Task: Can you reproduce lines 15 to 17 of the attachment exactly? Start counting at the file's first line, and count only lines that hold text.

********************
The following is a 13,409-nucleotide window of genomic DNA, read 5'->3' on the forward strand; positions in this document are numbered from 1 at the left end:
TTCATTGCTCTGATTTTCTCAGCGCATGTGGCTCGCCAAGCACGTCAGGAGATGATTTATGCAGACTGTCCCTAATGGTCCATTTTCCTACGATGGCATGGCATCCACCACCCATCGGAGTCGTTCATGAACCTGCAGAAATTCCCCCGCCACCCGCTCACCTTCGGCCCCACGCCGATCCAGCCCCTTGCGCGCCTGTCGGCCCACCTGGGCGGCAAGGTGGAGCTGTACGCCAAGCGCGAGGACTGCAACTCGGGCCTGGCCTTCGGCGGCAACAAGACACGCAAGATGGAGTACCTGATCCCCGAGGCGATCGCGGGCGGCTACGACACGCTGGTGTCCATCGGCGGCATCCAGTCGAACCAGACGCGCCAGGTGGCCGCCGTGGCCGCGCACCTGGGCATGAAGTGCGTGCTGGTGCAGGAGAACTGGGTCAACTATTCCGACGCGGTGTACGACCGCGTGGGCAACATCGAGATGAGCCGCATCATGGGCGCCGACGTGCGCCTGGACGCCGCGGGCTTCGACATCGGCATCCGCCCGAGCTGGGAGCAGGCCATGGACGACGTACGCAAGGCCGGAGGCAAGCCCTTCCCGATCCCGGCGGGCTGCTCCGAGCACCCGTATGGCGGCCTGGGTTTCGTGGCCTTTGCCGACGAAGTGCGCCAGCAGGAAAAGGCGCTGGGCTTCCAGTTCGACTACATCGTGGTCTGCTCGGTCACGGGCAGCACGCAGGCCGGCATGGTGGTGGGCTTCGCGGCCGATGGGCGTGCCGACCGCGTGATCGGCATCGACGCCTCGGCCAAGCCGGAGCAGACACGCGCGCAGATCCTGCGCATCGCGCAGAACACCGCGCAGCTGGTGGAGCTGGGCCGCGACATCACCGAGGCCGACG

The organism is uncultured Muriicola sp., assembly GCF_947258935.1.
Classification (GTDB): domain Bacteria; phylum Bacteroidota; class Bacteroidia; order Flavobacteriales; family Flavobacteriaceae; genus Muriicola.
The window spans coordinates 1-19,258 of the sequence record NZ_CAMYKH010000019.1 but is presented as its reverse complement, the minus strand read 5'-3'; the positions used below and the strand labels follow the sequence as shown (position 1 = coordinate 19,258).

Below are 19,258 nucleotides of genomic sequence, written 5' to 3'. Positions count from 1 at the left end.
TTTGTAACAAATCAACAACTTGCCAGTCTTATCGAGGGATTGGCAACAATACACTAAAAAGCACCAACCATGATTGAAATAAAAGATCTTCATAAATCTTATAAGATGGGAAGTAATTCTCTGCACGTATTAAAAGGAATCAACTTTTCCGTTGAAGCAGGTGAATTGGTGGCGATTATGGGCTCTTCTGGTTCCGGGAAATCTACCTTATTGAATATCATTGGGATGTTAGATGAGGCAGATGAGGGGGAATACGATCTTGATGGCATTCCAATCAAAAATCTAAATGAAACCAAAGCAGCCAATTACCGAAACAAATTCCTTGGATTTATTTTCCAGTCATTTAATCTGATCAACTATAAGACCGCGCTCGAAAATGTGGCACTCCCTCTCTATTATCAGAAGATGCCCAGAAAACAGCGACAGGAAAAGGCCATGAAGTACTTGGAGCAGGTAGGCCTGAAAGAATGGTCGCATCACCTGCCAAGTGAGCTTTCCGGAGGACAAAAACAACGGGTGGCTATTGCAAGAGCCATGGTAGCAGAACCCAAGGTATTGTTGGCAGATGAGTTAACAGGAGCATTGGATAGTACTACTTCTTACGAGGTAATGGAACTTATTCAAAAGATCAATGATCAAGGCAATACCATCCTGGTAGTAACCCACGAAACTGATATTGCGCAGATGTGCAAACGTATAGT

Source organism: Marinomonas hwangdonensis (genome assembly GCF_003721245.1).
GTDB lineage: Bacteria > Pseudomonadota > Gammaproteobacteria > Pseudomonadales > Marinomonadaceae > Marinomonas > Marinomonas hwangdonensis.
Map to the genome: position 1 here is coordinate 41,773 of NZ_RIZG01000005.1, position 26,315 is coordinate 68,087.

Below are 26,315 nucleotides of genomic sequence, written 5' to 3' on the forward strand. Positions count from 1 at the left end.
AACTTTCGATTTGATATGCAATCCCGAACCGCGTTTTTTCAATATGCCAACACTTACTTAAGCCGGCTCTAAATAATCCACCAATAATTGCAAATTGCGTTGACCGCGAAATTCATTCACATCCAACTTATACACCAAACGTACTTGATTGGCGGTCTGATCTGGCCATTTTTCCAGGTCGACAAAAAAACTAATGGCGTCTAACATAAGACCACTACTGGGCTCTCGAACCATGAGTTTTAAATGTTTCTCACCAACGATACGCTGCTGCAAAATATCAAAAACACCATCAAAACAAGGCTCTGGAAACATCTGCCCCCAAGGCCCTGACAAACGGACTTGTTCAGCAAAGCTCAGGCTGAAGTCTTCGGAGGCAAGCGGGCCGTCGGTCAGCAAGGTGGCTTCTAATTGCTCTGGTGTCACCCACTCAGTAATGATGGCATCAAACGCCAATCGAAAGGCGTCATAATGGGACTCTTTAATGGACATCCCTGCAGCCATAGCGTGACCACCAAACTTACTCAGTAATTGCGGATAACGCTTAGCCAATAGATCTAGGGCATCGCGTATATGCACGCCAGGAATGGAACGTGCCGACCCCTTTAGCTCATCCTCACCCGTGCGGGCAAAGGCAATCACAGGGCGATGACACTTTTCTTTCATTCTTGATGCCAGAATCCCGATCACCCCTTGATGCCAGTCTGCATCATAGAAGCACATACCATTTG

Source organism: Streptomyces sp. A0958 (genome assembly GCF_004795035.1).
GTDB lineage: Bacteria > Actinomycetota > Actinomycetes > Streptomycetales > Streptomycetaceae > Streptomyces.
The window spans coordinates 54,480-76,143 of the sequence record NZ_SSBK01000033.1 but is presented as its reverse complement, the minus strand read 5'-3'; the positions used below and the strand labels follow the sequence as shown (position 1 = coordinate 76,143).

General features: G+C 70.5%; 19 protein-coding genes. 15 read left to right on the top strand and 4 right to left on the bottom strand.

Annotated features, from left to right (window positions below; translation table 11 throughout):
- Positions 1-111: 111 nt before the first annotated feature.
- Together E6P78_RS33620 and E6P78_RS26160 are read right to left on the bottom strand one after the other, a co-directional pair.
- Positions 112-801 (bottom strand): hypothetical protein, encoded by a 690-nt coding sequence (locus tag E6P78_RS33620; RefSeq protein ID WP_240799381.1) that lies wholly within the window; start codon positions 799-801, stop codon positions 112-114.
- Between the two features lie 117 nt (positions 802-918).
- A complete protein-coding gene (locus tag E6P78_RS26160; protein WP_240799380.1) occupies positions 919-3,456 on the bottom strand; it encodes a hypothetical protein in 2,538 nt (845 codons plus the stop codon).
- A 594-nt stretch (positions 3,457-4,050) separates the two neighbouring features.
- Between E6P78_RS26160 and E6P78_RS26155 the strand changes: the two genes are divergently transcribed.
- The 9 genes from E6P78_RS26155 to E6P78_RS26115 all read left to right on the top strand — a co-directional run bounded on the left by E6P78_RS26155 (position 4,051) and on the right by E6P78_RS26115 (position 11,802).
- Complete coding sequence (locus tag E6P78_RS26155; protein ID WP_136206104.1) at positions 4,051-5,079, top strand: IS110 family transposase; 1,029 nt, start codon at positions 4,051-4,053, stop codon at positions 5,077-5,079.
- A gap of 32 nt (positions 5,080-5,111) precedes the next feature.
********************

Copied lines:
The window spans coordinates 54,480-76,143 of the sequence record NZ_SSBK01000033.1 but is presented as its reverse complement, the minus strand read 5'-3'; the positions used below and the strand labels follow the sequence as shown (position 1 = coordinate 76,143).

General features: G+C 70.5%; 19 protein-coding genes. 15 read left to right on the top strand and 4 right to left on the bottom strand.

Annotated features, from left to right (window positions below; translation table 11 throughout):